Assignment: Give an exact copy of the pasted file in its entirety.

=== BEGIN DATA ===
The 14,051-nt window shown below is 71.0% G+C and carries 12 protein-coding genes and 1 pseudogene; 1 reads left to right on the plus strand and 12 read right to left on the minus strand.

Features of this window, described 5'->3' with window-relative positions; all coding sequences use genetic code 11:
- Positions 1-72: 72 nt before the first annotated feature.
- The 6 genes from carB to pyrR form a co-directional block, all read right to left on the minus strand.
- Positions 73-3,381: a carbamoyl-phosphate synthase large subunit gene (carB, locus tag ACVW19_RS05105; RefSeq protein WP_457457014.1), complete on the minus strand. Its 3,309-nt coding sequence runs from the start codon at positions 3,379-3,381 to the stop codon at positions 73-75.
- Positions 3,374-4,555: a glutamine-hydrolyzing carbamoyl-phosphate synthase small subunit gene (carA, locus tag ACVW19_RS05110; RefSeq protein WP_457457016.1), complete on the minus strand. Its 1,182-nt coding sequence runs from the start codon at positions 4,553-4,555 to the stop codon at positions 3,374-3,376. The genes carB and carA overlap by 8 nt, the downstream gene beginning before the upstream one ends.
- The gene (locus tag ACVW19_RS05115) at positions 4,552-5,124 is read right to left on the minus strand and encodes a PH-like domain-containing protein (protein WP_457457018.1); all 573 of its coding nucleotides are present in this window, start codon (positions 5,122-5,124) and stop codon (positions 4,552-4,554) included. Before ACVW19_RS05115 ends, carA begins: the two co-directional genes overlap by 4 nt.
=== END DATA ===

The 14,051-nt window shown below is 71.0% G+C and carries 12 protein-coding genes and 1 pseudogene; 1 reads left to right on the plus strand and 12 read right to left on the minus strand.

Features of this window, described 5'->3' with window-relative positions; all coding sequences use genetic code 11:
- Positions 1-72: 72 nt before the first annotated feature.
- The 6 genes from carB to pyrR form a co-directional block, all read right to left on the minus strand.
- Positions 73-3,381: a carbamoyl-phosphate synthase large subunit gene (carB, locus tag ACVW19_RS05105; RefSeq protein WP_457457014.1), complete on the minus strand. Its 3,309-nt coding sequence runs from the start codon at positions 3,379-3,381 to the stop codon at positions 73-75.
- Positions 3,374-4,555: a glutamine-hydrolyzing carbamoyl-phosphate synthase small subunit gene (carA, locus tag ACVW19_RS05110; RefSeq protein WP_457457016.1), complete on the minus strand. Its 1,182-nt coding sequence runs from the start codon at positions 4,553-4,555 to the stop codon at positions 3,374-3,376. The genes carB and carA overlap by 8 nt, the downstream gene beginning before the upstream one ends.
- The gene (locus tag ACVW19_RS05115) at positions 4,552-5,124 is read right to left on the minus strand and encodes a PH-like domain-containing protein (protein WP_457457018.1); all 573 of its coding nucleotides are present in this window, start codon (positions 5,122-5,124) and stop codon (positions 4,552-4,554) included. Before ACVW19_RS05115 ends, carA begins: the two co-directional genes overlap by 4 nt.